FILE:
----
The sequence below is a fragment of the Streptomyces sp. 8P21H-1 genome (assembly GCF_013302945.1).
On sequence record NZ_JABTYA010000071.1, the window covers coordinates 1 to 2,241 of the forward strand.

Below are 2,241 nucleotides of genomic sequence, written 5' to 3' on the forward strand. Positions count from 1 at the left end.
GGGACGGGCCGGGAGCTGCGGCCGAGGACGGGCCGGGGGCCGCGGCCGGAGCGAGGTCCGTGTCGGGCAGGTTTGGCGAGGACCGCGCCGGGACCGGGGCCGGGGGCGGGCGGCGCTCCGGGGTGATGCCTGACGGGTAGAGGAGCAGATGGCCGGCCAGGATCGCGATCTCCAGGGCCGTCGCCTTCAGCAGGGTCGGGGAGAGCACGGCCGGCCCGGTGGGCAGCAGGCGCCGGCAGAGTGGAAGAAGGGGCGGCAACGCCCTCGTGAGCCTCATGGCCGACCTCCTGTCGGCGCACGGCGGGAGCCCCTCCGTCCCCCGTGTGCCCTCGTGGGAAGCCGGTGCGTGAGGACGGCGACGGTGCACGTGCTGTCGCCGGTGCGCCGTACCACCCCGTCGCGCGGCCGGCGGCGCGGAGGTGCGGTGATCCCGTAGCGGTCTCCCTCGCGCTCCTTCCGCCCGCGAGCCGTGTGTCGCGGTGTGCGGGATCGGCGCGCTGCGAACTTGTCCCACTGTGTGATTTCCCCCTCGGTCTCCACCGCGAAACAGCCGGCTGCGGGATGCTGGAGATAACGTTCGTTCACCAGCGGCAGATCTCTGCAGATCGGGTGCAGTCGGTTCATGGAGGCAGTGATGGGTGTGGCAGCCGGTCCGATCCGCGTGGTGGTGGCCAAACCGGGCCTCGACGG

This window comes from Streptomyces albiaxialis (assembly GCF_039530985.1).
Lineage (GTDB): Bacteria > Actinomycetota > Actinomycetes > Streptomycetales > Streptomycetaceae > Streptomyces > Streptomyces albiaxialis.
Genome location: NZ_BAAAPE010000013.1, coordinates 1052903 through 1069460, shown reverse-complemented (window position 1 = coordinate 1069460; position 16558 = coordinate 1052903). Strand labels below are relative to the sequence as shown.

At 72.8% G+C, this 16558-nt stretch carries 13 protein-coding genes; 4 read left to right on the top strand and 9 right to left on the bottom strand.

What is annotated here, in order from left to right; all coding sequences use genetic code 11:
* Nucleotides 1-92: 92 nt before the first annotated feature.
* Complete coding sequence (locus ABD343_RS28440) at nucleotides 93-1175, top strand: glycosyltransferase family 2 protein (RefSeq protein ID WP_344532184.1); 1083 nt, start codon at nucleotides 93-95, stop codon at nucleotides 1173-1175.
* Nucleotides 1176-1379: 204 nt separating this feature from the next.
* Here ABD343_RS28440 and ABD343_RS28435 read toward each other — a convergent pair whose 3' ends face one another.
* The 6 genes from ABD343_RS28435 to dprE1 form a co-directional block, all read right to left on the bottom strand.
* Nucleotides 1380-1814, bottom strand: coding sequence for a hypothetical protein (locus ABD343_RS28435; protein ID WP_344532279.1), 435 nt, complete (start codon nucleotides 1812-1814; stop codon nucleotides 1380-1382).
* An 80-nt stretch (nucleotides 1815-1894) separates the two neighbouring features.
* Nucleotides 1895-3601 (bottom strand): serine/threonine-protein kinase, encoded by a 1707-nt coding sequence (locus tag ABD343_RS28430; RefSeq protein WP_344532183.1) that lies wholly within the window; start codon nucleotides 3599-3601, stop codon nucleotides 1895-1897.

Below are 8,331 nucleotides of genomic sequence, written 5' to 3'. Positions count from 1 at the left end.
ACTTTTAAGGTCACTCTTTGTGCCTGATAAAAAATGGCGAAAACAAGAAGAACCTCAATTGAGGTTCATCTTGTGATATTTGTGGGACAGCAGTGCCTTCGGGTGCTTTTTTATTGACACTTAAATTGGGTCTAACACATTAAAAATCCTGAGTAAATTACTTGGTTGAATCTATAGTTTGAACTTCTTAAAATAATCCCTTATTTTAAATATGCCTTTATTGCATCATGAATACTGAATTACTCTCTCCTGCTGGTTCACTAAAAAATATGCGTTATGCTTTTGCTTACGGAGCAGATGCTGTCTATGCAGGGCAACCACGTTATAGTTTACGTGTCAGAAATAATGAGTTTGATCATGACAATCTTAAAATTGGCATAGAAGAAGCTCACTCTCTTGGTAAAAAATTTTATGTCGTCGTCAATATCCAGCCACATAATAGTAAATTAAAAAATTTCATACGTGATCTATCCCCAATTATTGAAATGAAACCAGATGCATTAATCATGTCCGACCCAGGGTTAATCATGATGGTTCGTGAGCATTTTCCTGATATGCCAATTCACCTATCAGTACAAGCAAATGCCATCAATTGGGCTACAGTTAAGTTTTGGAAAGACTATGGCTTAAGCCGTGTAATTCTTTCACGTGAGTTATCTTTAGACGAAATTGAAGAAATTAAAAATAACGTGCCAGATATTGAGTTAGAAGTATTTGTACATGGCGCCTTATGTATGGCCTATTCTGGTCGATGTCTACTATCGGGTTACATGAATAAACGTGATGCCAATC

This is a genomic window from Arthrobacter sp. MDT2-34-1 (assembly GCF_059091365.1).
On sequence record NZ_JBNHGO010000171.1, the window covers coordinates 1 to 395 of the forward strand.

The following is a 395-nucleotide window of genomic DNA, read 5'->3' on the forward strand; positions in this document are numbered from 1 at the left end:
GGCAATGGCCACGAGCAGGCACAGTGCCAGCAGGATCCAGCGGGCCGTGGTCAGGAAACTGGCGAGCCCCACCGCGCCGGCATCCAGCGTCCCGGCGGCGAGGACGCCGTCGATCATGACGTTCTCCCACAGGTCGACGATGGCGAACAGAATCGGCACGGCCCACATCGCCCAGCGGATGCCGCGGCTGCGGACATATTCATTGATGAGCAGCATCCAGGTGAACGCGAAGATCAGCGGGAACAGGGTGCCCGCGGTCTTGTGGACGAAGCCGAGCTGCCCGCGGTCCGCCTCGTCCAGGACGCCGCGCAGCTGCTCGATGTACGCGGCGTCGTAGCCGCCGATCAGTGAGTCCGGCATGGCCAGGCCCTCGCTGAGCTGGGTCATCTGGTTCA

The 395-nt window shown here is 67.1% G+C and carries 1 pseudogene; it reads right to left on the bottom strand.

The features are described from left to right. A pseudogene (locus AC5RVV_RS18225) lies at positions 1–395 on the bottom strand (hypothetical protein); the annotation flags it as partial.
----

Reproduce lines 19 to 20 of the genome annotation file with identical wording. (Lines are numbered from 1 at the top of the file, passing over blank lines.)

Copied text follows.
ACTTTTAAGGTCACTCTTTGTGCCTGATAAAAAATGGCGAAAACAAGAAGAACCTCAATTGAGGTTCATCTTGTGATATTTGTGGGACAGCAGTGCCTTCGGGTGCTTTTTTATTGACACTTAAATTGGGTCTAACACATTAAAAATCCTGAGTAAATTACTTGGTTGAATCTATAGTTTGAACTTCTTAAAATAATCCCTTATTTTAAATATGCCTTTATTGCATCATGAATACTGAATTACTCTCTCCTGCTGGTTCACTAAAAAATATGCGTTATGCTTTTGCTTACGGAGCAGATGCTGTCTATGCAGGGCAACCACGTTATAGTTTACGTGTCAGAAATAATGAGTTTGATCATGACAATCTTAAAATTGGCATAGAAGAAGCTCACTCTCTTGGTAAAAAATTTTATGTCGTCGTCAATATCCAGCCACATAATAGTAAATTAAAAAATTTCATACGTGATCTATCCCCAATTATTGAAATGAAACCAGATGCATTAATCATGTCCGACCCAGGGTTAATCATGATGGTTCGTGAGCATTTTCCTGATATGCCAATTCACCTATCAGTACAAGCAAATGCCATCAATTGGGCTACAGTTAAGTTTTGGAAAGACTATGGCTTAAGCCGTGTAATTCTTTCACGTGAGTTATCTTTAGACGAAATTGAAGAAATTAAAAATAACGTGCCAGATATTGAGTTAGAAGTATTTGTACATGGCGCCTTATGTATGGCCTATTCTGGTCGATGTCTACTATCGGGTTACATGAATAAACGTGATGCCAATC

This is a genomic window from Arthrobacter sp. MDT2-34-1 (assembly GCF_059091365.1).